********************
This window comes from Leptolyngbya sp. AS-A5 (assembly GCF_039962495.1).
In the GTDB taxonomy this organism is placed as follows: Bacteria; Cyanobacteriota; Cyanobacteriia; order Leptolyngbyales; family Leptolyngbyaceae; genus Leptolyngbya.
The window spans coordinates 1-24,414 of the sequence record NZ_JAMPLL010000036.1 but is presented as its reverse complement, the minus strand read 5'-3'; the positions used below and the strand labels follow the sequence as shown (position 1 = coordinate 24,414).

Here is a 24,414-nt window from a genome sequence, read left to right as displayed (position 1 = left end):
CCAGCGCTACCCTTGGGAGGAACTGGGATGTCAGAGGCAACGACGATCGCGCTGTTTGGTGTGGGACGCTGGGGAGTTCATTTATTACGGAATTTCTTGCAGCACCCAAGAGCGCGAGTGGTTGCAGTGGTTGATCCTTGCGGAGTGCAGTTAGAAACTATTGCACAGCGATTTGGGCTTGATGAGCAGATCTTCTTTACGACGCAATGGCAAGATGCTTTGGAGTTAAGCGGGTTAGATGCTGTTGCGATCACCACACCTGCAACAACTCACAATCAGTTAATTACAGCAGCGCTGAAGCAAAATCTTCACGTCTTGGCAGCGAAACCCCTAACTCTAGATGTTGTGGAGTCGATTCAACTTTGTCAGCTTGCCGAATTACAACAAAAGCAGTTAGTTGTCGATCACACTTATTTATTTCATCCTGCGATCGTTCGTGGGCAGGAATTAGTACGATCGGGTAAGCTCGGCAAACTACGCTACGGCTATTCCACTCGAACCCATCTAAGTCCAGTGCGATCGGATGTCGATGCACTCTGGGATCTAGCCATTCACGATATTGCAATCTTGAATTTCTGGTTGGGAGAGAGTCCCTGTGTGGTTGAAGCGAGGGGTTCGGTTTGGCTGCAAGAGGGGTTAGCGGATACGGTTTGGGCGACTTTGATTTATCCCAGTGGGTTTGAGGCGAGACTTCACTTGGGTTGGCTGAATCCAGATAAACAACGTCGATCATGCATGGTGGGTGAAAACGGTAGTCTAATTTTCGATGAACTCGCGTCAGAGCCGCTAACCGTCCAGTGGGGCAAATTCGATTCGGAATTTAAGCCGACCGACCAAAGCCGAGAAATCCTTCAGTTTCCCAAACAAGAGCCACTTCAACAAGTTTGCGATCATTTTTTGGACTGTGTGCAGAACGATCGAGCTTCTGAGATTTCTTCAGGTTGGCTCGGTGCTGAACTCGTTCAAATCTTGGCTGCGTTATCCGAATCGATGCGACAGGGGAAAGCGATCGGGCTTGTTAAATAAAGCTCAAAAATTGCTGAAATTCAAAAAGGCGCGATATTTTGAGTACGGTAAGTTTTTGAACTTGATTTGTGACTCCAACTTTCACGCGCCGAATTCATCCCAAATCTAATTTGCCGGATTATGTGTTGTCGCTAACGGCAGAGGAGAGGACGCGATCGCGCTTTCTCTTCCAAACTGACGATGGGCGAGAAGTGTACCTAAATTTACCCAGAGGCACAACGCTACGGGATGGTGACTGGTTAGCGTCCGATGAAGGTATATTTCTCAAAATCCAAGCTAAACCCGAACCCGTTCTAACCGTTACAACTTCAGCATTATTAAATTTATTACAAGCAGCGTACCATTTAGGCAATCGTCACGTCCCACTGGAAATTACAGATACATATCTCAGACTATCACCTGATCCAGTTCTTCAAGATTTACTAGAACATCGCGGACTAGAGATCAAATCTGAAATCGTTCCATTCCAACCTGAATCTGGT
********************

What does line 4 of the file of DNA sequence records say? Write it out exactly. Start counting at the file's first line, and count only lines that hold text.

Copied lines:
Here is a 24,414-nt window from a genome sequence, read left to right as displayed (position 1 = left end):